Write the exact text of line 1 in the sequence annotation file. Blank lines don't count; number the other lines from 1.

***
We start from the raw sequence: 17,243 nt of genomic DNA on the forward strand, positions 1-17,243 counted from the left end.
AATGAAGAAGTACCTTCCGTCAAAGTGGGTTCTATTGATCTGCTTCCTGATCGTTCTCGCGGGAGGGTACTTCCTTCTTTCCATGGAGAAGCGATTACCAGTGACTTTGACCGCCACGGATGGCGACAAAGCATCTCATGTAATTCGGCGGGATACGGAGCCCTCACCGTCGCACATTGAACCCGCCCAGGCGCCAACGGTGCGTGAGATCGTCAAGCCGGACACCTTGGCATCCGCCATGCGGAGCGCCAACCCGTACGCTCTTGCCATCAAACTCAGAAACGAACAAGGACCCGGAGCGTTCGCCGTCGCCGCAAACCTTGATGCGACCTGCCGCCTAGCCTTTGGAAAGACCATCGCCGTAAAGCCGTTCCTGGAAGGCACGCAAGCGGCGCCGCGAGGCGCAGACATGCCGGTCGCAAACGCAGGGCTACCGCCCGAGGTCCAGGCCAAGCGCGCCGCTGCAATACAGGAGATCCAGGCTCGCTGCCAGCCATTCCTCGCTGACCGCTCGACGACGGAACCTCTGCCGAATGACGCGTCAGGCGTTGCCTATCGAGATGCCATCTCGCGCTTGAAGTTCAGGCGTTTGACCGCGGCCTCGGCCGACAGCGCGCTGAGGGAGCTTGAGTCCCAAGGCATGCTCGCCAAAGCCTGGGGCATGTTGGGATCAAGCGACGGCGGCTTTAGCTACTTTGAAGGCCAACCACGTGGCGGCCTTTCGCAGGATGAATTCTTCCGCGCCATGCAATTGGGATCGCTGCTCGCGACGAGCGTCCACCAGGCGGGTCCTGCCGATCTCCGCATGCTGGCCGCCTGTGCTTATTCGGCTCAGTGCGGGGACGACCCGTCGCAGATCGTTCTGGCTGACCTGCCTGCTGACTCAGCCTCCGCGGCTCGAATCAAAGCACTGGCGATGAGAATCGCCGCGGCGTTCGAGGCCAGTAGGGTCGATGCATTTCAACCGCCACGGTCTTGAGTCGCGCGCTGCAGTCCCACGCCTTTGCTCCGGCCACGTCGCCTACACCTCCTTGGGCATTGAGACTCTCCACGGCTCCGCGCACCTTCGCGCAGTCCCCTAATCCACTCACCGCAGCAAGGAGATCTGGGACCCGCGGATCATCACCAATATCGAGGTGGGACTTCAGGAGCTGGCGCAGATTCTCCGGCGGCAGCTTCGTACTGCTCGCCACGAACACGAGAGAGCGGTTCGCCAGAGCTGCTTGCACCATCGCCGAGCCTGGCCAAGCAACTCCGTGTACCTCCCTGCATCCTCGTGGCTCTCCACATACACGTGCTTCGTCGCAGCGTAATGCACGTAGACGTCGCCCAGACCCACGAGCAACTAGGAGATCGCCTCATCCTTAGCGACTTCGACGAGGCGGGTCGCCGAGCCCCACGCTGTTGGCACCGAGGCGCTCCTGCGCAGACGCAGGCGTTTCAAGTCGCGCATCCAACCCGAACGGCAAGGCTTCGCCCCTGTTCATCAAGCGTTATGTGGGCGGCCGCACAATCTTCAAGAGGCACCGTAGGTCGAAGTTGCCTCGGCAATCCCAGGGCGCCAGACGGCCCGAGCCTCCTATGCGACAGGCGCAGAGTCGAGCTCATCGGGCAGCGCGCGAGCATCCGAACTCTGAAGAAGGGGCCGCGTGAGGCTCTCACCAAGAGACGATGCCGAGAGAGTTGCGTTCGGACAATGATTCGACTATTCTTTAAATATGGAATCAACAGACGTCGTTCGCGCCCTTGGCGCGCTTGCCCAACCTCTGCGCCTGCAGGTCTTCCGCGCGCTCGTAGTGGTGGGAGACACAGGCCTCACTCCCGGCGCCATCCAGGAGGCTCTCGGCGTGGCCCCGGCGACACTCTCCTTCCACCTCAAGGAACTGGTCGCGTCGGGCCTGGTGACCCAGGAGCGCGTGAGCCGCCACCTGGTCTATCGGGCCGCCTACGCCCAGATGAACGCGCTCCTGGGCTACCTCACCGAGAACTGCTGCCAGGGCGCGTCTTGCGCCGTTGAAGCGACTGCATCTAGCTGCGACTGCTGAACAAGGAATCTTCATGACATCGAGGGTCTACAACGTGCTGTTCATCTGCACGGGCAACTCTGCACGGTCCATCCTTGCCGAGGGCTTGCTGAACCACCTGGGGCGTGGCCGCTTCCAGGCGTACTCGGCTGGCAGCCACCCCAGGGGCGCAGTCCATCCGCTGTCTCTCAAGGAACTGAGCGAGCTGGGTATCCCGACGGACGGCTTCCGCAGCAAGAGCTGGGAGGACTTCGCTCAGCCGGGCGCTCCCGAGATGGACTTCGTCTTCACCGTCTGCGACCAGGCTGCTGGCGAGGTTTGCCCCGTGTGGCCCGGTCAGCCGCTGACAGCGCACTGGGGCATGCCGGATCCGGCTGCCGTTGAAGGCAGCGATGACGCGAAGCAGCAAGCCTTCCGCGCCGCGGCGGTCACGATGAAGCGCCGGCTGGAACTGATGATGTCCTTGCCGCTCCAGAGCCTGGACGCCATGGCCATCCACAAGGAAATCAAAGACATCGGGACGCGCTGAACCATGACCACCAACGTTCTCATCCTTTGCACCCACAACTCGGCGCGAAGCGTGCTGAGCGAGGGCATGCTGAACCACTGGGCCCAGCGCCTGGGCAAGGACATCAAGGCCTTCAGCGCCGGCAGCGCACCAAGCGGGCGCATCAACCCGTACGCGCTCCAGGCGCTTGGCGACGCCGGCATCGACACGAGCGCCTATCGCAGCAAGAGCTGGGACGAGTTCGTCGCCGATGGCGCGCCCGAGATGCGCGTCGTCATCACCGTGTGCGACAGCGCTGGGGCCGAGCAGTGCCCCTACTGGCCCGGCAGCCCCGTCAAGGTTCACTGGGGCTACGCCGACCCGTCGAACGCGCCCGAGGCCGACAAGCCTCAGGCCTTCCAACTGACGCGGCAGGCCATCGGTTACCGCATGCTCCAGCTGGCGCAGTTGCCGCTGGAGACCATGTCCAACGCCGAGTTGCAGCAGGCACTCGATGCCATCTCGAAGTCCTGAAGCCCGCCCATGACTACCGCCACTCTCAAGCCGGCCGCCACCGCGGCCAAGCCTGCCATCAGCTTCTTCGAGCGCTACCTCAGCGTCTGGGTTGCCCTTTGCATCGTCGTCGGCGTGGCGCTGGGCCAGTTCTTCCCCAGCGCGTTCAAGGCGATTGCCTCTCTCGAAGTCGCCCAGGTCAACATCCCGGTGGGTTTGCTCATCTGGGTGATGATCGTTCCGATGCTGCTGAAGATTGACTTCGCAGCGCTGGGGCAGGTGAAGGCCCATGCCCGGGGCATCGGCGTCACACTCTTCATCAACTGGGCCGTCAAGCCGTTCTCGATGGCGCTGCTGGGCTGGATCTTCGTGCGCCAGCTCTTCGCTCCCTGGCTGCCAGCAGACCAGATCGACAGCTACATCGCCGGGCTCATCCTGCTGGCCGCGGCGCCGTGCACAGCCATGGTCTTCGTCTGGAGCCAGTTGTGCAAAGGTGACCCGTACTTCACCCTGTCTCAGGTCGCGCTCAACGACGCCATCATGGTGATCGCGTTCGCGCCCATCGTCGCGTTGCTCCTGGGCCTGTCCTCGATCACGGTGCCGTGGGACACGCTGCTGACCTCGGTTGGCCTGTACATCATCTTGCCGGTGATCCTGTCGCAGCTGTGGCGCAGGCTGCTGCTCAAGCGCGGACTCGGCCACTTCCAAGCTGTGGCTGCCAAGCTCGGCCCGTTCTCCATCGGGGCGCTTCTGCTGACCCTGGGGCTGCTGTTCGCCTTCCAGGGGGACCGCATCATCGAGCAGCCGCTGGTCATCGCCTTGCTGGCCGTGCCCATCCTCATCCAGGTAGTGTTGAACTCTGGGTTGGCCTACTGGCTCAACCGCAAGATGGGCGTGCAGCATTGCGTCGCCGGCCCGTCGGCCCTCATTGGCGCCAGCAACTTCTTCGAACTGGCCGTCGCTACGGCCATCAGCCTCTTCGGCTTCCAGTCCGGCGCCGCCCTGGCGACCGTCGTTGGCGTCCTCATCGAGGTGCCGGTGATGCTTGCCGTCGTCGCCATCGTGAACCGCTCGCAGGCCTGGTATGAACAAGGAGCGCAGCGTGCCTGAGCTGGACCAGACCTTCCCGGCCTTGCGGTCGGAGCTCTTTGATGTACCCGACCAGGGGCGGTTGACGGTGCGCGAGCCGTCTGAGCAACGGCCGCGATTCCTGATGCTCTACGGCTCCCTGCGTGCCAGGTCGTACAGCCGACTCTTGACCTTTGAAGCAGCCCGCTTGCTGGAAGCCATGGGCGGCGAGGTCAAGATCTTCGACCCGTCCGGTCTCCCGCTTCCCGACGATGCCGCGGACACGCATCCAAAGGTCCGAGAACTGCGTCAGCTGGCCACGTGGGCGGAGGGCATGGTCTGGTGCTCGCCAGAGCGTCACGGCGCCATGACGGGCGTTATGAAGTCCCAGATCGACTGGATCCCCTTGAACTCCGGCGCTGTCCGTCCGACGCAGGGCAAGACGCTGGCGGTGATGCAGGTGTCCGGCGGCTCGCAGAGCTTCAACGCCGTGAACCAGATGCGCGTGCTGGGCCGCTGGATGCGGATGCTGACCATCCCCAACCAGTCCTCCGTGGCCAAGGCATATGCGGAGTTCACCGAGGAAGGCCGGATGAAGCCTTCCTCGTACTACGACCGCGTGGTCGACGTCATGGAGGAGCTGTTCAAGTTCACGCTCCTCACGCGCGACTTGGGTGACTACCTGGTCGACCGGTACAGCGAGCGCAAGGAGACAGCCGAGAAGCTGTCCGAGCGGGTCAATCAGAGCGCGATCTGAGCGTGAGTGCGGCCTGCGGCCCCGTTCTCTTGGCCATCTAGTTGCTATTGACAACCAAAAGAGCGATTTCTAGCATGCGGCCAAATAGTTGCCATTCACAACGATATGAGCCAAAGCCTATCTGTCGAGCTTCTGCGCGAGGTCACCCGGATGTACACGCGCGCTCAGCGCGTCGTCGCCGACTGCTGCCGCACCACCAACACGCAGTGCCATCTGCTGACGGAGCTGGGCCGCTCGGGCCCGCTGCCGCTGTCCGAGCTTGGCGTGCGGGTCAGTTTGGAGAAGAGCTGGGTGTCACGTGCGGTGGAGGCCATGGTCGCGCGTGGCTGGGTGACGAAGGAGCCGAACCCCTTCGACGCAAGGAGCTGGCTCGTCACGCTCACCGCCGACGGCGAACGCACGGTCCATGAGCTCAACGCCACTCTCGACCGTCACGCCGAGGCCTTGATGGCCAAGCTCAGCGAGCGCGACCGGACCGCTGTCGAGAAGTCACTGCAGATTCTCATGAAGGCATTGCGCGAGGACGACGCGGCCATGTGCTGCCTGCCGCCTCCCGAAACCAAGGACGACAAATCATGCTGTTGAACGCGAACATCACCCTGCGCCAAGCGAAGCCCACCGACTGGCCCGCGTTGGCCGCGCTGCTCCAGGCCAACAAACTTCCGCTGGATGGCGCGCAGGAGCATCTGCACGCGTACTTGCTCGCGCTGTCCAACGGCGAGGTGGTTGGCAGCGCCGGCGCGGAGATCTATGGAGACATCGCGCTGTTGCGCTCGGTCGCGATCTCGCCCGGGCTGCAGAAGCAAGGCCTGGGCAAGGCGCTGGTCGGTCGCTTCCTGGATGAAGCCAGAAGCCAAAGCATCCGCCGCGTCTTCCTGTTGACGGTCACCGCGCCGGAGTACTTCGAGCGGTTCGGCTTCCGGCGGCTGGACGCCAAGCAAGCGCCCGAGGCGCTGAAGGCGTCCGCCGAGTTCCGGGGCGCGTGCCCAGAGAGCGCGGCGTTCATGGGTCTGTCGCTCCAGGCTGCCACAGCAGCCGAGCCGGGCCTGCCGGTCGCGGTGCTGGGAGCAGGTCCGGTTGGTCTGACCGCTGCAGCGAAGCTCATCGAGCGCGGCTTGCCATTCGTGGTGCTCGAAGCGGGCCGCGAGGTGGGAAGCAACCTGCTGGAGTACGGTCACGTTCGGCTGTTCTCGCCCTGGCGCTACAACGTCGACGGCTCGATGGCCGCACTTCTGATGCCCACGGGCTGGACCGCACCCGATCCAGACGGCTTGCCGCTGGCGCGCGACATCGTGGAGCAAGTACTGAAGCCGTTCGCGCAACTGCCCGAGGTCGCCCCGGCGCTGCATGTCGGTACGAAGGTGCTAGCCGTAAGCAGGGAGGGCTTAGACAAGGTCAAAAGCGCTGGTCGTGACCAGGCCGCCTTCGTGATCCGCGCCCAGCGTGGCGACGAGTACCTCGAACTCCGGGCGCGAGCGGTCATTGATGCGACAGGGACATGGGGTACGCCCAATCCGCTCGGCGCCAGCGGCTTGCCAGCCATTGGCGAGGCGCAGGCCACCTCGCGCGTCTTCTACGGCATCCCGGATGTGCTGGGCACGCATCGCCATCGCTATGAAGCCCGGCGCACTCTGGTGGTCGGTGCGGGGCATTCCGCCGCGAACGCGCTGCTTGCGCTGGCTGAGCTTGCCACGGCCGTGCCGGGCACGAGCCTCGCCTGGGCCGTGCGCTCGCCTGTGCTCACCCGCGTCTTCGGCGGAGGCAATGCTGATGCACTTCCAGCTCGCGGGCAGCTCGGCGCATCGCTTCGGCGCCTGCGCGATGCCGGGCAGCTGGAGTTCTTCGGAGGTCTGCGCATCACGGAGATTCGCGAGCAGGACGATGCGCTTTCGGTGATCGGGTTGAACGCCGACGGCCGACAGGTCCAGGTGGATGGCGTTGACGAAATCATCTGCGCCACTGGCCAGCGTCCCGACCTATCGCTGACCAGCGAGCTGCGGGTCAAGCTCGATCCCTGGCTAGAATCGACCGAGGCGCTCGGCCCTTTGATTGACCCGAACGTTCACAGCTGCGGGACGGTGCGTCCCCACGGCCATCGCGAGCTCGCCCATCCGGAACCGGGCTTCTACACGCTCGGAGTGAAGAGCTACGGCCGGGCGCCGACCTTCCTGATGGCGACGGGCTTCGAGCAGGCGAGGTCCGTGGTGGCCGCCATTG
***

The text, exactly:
We start from the raw sequence: 17,243 nt of genomic DNA on the forward strand, positions 1-17,243 counted from the left end.